If I had been smart, I would have studied those arroyos when I first came and noted what grows effortlessly in our conditions. Instead I planted annuals and trees that didn’t survive. Then, we stumbled on a class given by a local certified horticulturalist/arborist and learned all about our Sunset Zone 18. He told the class (and we took four more classes with him) that we should only plant the trees, flowers, vines, bushes, shrubs and vegetables for our zone and nothing else. Luckily, we found out that there were a lot of beautiful plants of all kinds that work well here and that is what we added from that time to today. We also have him come twice a year to walk around the yard and garden with us and assess what needs to be done so things continue to thrive.
I won’t torture you with details on all our mistakes but fast forward to the point where we finally understood what we were dealing with. We now have over a dozen fruit trees, dozens of flowering plants, and an area where we raise vegetables in planters. We have found that the best system for this is a tall cylindrical column that allows roots to grow deep instead of spread out. In that system you can raise tomatoes and all kinds of beans, squash, and of course herbs. We have just gotten heirloom seeds to put in baby lima beans and snow peas in a week or so. As all of you who garden know, some plants prefer to be started in the Spring and others in Autumn. Since actual ground space is at a premium in Southern California, with few people having more than a quarter of an acre, vertical planting of this type is a good solution.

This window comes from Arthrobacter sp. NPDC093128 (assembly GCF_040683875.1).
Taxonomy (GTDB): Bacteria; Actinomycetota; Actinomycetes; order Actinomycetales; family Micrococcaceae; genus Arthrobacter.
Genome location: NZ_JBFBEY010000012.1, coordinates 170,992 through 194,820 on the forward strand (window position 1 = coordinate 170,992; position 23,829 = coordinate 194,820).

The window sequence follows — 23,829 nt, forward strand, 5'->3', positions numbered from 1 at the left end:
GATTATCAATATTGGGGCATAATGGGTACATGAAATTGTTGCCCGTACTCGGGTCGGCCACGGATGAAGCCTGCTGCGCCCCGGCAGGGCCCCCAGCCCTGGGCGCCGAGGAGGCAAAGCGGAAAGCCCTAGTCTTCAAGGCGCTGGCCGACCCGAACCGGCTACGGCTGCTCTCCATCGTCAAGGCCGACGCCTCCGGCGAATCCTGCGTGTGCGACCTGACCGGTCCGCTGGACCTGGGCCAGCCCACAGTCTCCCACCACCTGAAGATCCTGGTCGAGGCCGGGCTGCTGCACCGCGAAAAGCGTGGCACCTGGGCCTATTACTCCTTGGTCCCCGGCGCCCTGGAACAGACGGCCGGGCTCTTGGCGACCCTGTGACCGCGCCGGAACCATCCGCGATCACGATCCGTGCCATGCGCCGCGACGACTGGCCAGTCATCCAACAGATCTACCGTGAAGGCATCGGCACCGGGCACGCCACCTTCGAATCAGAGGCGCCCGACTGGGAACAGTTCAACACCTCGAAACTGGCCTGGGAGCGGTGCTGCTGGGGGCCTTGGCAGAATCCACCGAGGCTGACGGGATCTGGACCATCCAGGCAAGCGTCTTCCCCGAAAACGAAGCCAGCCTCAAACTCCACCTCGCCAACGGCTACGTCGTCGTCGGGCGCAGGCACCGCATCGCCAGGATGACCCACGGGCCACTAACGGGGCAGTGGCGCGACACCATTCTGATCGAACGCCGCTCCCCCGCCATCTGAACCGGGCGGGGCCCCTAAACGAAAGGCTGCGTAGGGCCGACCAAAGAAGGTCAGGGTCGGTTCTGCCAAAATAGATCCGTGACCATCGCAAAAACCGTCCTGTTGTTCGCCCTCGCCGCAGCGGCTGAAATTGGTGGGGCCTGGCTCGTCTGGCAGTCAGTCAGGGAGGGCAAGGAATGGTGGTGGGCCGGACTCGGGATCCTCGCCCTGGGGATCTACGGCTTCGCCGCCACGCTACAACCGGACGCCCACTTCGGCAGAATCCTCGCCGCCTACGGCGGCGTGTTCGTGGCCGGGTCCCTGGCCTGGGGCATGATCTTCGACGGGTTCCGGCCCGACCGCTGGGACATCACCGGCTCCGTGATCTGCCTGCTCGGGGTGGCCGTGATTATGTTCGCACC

Our main challenge with our fruit and vegetables is the slap-fight the local squirrels engage us in every single summer, as they teem up out of the nearby arroyo and set up shop at our place. Not only do they eat our fruit and seedlings, but flowers as well, stripping our Pineapple Guava and Camelias. As I have mentioned before, at one time we used to escort them to another location a few miles away, but the count reached almost 50 one month, so we gave up. The only solution to pests of this type is spraying plants with natural products that they don’t like the taste of, but that has only had limited success and can take a lot of time and money. Deanna and Al, who have a large piece of property back East, have had luck with tenting their raised bed ‘square foot’ garden. Luckily they are also in a temperate, four-season location where plants thrive and so their pests (rabbits, which Annabelle delights in having live on the property, naturally) have plenty of other places to dine.
Unlike at least half our neighbors, if not more, we have created a virtual paradise for local creatures of all kinds. The only ones we have not seen on our own property are coyotes, which do come into the neighborhood occasionally. Everything else makes its way to us from huge snowy owls to peregrine falcons, to praying mantis and ladybugs. There are many people here who live in what appear to be expensive penitentiaries, completely devoid of any plants, other than grass (more on this below). They just don’t know how to or don’t want to struggle to maintain a garden.